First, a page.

However, while autograph collectors view the chase as essential to their job, some celebrities consider this activity stalking, and graphers have been arrested or hit with restraining orders. Some celebrities refuse to sign, like Paul McCartney, whom Arnold claims has the most valuable signature on the market. A McCartney autograph sells for $5,000, while an autographed guitar goes for $20,000. Arnold speculates McCartney stopped signing when he realized how much graphers were profiting off his signatures. In an interview with Readers Digest, McCartney said he found autographs “strange.”

Other stars have publicly denounced the autograph business, like actor William Shatner. “I’m supposed to care about people who sneak up behind me, who interrupt my private times enjoying my grandchildren, who bother me in restrooms?” tweeted the actor.

“Some people just seem to think celebrities are public property and you can go after them whenever you want,” said Ray Murray, a professor at Oklahoma State University who focuses on paparazzi culture. However, the relationship between autograph seekers and celebrities isn’t necessarily one-sided. Stars would be upset if fans stopped clamoring for pictures and signatures, Murray said. “It’s a double-edged sword. They have to understand the average person is going to want a piece of them too, and without those average people you’re not a celebrity.”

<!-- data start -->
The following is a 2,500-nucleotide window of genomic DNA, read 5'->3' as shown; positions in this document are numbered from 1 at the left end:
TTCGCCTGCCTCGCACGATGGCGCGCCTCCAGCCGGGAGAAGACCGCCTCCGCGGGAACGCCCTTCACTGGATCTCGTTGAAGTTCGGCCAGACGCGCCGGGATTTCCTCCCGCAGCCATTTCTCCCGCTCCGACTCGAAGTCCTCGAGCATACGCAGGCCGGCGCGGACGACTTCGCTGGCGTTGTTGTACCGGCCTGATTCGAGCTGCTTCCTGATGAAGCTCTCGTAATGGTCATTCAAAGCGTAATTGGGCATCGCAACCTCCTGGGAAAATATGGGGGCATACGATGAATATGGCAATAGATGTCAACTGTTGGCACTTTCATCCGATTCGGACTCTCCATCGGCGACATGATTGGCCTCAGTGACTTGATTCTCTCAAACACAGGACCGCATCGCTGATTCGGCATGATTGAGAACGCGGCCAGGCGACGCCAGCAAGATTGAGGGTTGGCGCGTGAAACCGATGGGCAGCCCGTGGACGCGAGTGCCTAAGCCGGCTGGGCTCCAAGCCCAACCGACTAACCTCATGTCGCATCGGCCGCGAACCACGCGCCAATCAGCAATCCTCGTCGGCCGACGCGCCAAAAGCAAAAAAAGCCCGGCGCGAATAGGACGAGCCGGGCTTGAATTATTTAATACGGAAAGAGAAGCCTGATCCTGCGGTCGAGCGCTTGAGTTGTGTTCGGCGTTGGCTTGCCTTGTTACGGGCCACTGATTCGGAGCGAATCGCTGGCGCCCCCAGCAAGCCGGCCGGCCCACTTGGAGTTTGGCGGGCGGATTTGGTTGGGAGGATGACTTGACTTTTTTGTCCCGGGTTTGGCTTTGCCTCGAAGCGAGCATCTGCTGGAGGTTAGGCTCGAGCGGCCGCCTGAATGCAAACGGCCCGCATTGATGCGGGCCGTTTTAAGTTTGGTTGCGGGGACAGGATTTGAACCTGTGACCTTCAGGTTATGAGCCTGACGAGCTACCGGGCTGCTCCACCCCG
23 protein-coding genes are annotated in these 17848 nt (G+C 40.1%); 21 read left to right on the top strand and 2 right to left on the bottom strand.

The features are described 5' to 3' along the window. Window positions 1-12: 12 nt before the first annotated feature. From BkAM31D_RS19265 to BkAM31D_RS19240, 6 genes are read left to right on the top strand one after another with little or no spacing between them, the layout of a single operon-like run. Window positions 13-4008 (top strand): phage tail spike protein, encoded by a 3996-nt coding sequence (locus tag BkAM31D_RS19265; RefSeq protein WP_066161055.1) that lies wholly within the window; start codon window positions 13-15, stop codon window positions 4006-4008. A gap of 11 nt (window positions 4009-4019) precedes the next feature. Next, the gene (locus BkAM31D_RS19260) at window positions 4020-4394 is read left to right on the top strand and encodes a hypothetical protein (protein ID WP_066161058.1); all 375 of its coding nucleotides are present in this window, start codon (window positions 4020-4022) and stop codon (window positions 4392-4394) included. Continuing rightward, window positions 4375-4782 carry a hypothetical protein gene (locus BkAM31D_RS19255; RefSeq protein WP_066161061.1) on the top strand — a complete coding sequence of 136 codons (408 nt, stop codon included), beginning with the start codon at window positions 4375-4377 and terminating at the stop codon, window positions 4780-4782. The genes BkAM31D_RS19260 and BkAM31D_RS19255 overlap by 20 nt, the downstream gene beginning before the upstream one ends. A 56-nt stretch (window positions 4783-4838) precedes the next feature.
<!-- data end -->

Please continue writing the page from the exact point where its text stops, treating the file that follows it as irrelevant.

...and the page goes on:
Some stay in the game because of the adrenaline that comes with chasing celebrities

The autograph community often works together, sharing information and contacts. Rich Jones, an autograph hunter based in Buffalo, N.Y., gets tips from fellow collectors in cities across the U.S. about which aliases celebrities use for hotels and when they typically go to dinner, the airport, and so on.

Jones, 44, collected his first autograph at eight years old in 1985 when his dad took him to a Ricky Nelson concert, where Nelson signed albums and comic books. Two weeks later, Jones was watching television when the news was announced that Nelson had died in a plane crash.